The Implications Of A Privacy-Oriented Lifestyle

Over the past few weeks, I’ve been reading these articles about various governments ramping up their surveillance in an effort to combat the spread of the Covid-19 pandemic.

I’ve also read articles of how many of the poor and less privileged have not received any monetary assistance from the government, despite many governments proclaiming to be doing so.

It amazes me how many people still believe that their governments are capable of and are doing their best to stop the negative impact of the Covid-19 pandemic on their lives.

Now, there are many countries which are actually helping their citizens maintain a comfortable life whilst staying in lockdown. But then, you have countries like Brazil, where the President himself refused to put the lockdown into effect, claiming that the Covid-19 was just a mere flu and the mass hysteria was for nothing. Now this Jair Bolsonaro also fired the Health Minister who urged everyone to stay at home to reduce the spread of the Covid-19.

Then there’s Sweden, which has over 22K cases right now, but no lockdown in place.

But this isn’t about the Covid-19 pandemic and how many countries are incompetent in flattening the curve due to their stupid politicians and corrupt government system. Oh no! This is about privacy. And when I talk about privacy, I think about Edward Snowden. When I talk about privacy, I think about the members of the military special forces. When I talk about privacy, I think about the dozens of anonymous strangers scattered across the globe, who have chosen to go dark.

Now, there a waves of discussions around the implications of the Covid-19 apps that many governments have made mandatory for citizens to go outside their homes. But these are just waves. Like the waves before that. And those before them.

Every year, the governments and corporations increase their surveillance and privacy invasion. And each year, a few people talk about it for a while and then forget about it. They talk about what’s going on, they know it’s not right, but they don’t make any efforts to protect themselves. And this is why the state of surveillance has gotten much worse since the Snowden leaks. People don’t really care. Until it’s too late.

I am one of the few who cared. I am one of the few who paid attention to the Snowden leaks and asked myself, “What should I do now? How am I going to do it?”

And here, are the implications of the privacy-oriented lifestyle that I adopted:-

  1. I’m peaceful. I remain undisturbed by the news of government and corporate surveillance, oppression and privacy invasion. Why? Because I have planned and prepared for the worst case scenarios.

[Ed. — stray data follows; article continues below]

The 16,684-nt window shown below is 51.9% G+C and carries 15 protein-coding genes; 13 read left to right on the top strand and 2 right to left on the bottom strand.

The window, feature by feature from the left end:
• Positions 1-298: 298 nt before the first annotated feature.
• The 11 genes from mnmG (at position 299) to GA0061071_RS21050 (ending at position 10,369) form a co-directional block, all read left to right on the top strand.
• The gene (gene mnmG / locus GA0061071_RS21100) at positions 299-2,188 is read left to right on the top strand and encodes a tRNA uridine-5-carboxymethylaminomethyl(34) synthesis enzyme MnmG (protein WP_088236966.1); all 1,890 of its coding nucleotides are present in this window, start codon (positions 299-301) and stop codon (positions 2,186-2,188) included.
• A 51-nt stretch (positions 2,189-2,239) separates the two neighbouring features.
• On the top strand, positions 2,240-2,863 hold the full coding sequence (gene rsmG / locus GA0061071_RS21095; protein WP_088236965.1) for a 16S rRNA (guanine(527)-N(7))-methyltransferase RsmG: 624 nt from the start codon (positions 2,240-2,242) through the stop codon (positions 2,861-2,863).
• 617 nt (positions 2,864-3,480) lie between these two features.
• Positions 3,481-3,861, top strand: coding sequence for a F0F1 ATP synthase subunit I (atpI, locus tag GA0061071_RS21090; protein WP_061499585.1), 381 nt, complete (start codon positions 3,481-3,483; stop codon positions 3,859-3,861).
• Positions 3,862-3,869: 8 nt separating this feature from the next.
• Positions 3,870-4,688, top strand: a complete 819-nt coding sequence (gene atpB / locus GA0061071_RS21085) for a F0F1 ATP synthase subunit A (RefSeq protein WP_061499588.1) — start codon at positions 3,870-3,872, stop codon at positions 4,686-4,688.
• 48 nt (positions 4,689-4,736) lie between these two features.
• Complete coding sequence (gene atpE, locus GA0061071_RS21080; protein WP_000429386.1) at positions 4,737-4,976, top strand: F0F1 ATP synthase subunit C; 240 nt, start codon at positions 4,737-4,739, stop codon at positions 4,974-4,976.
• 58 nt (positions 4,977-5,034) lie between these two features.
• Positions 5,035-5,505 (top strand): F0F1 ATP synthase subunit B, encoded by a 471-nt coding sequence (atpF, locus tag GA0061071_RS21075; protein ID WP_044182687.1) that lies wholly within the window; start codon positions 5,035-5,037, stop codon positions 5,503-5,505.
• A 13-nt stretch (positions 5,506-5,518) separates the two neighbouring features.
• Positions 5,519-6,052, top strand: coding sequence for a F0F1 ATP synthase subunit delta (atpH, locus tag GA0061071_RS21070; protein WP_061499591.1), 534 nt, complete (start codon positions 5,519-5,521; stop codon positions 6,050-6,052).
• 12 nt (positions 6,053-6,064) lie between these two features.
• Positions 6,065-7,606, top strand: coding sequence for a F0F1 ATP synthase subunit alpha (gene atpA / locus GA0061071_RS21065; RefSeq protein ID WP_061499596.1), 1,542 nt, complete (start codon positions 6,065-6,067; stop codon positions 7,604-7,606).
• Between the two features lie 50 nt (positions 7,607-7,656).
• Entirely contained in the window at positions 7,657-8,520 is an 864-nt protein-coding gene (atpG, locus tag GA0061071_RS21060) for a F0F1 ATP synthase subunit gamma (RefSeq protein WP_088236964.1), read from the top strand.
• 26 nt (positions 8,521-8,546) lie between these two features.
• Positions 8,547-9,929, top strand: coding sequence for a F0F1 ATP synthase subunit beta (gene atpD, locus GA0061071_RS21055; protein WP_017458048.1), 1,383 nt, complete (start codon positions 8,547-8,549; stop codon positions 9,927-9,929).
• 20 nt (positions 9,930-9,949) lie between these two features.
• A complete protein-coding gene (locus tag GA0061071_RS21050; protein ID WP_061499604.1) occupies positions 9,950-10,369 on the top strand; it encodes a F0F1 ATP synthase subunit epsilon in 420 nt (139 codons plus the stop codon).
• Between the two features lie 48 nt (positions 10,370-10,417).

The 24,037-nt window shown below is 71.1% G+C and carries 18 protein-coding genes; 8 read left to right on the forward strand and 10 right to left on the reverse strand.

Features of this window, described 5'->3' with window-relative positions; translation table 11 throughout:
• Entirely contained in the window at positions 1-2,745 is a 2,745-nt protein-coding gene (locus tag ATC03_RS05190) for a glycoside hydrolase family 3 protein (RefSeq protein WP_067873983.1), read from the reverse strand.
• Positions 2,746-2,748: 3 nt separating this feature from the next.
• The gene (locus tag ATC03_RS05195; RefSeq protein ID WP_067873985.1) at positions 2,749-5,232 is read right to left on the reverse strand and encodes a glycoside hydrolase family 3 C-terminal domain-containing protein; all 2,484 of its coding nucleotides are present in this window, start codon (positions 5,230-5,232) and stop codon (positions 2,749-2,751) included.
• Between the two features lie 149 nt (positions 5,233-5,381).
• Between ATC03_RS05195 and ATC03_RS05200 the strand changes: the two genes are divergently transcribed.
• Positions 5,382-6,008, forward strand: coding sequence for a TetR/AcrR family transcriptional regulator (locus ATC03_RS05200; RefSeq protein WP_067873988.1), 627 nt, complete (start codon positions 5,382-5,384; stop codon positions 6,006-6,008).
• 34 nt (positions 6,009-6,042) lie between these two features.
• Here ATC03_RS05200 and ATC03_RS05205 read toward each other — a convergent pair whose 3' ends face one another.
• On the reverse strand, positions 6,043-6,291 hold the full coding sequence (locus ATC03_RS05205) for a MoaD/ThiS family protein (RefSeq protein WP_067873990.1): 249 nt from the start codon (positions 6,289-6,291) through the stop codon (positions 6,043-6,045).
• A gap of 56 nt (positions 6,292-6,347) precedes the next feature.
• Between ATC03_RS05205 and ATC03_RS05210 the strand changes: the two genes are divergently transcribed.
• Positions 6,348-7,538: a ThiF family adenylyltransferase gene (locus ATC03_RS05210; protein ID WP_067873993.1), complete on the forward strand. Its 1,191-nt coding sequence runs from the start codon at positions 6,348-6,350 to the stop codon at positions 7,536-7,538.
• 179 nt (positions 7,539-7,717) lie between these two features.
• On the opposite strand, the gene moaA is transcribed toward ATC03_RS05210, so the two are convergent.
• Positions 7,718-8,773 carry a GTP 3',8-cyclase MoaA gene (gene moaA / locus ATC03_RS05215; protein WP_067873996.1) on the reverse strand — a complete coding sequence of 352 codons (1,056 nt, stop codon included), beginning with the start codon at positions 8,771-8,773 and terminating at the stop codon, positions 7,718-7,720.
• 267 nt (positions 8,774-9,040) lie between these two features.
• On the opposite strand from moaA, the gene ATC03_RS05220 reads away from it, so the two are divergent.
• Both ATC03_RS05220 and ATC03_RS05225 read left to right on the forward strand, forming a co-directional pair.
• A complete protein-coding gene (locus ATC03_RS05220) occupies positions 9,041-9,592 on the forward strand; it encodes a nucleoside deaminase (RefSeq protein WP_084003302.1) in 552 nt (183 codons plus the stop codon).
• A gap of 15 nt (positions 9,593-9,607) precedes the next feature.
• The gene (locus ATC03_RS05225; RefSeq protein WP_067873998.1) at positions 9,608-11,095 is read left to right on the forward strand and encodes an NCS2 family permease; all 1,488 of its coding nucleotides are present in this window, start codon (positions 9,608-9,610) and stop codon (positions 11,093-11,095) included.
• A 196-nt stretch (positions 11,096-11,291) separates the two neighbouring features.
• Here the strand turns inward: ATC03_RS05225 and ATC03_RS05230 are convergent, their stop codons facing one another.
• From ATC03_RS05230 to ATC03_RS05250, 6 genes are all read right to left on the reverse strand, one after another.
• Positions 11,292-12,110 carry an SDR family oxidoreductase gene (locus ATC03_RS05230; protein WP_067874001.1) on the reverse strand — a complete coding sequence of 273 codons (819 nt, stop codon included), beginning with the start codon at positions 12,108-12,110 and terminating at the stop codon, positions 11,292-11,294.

2. I have nobody to talk to. That’s right. Everyone I know offline uses WhatsApp, Facebook, Instagram and TikTok. I’m only available on Signal. I invited a few people I know to Signal. It took them ages to finally join, and when they did, they didn’t even use it much. Since none of them were available to chat most of the time, I just left the Signal groups that I’d made.
  3. I don’t accept incoming calls. Now this is more of a personality trait that anything else. I just don’t like talking to people over the phone. And the fact that these phone calls are recorded and intercepted by government agencies gives me a reason not to pick up any calls.
  4. I don’t reply to text messages either. Why waste money on texting someone when I can chat online for free?
  5. I have no friends. Duh! Friendship is made by social interaction. If you cut that out, you become a hermit.
  6. I feel lonely. Sometimes. Like for a few minutes in a day. But I’m totally cool with not having someone to disagree with.
  7. I don’t trust anybody. But I’m not paranoid enough to be mentally ill.
  8. I have a lot of free time during the ongoing lockdown to read and write.

I think the implications of being a privacy-oriented individual can be best summed up as being alone. Now this may not be the case for someone who’s immediate family and friends are willing to make the switch to a similar lifestyle. But that’s rare.

And after analyzing these implications, one may wonder, is it worth it? For me, yes, absolutely. I found peace in my solitude.

During my transition, I tried really hard to convince everyone I was close to, to join me. But they didn’t. And I realized I wasn’t important enough for them to make that change in their lives. But I also realized, that they weren’t important enough for me, to stay in their bubble with them. I’d made my decision. If they weren’t with me, then they’d be without me.

Loneliness doesn’t bother me anymore. Company does. Over the years, I’ve realized that I was quite different from a lot of these people. Our standards and our values were miles apart. It wasn’t meant to be.